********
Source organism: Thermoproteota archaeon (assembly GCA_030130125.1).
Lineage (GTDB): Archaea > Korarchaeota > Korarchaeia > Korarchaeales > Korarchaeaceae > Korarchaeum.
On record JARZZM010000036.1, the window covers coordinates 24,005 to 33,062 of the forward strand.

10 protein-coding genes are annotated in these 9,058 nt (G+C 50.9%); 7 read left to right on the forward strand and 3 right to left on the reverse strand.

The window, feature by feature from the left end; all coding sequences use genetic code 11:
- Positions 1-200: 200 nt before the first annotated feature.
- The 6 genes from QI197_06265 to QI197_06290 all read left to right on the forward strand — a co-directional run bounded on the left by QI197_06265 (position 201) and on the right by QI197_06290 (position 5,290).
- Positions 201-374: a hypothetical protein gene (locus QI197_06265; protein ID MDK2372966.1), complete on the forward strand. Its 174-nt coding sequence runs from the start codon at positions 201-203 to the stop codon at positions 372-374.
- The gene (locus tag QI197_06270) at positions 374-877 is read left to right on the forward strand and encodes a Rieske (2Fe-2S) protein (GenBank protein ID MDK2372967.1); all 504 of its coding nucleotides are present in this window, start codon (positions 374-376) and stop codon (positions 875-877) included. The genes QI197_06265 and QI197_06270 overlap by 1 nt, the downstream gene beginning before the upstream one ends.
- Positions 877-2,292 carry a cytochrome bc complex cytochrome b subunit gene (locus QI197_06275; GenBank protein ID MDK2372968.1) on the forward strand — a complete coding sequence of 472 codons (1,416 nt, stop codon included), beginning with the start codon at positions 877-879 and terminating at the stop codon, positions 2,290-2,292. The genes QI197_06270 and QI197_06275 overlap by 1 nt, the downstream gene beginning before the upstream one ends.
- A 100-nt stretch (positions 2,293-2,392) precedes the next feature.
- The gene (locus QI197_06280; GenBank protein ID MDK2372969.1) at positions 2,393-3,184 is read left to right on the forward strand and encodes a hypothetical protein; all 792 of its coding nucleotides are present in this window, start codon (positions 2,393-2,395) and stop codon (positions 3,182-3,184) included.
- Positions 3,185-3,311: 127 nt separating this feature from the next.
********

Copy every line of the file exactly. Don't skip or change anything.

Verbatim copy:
Source organism: Thermoproteota archaeon (assembly GCA_030130125.1).
Lineage (GTDB): Archaea > Korarchaeota > Korarchaeia > Korarchaeales > Korarchaeaceae > Korarchaeum.
On record JARZZM010000036.1, the window covers coordinates 24,005 to 33,062 of the forward strand.

10 protein-coding genes are annotated in these 9,058 nt (G+C 50.9%); 7 read left to right on the forward strand and 3 right to left on the reverse strand.

The window, feature by feature from the left end; all coding sequences use genetic code 11:
- Positions 1-200: 200 nt before the first annotated feature.
- The 6 genes from QI197_06265 to QI197_06290 all read left to right on the forward strand — a co-directional run bounded on the left by QI197_06265 (position 201) and on the right by QI197_06290 (position 5,290).
- Positions 201-374: a hypothetical protein gene (locus QI197_06265; protein ID MDK2372966.1), complete on the forward strand. Its 174-nt coding sequence runs from the start codon at positions 201-203 to the stop codon at positions 372-374.
- The gene (locus tag QI197_06270) at positions 374-877 is read left to right on the forward strand and encodes a Rieske (2Fe-2S) protein (GenBank protein ID MDK2372967.1); all 504 of its coding nucleotides are present in this window, start codon (positions 374-376) and stop codon (positions 875-877) included. The genes QI197_06265 and QI197_06270 overlap by 1 nt, the downstream gene beginning before the upstream one ends.
- Positions 877-2,292 carry a cytochrome bc complex cytochrome b subunit gene (locus QI197_06275; GenBank protein ID MDK2372968.1) on the forward strand — a complete coding sequence of 472 codons (1,416 nt, stop codon included), beginning with the start codon at positions 877-879 and terminating at the stop codon, positions 2,290-2,292. The genes QI197_06270 and QI197_06275 overlap by 1 nt, the downstream gene beginning before the upstream one ends.
- A 100-nt stretch (positions 2,293-2,392) precedes the next feature.
- The gene (locus QI197_06280; GenBank protein ID MDK2372969.1) at positions 2,393-3,184 is read left to right on the forward strand and encodes a hypothetical protein; all 792 of its coding nucleotides are present in this window, start codon (positions 2,393-2,395) and stop codon (positions 3,182-3,184) included.
- Positions 3,185-3,311: 127 nt separating this feature from the next.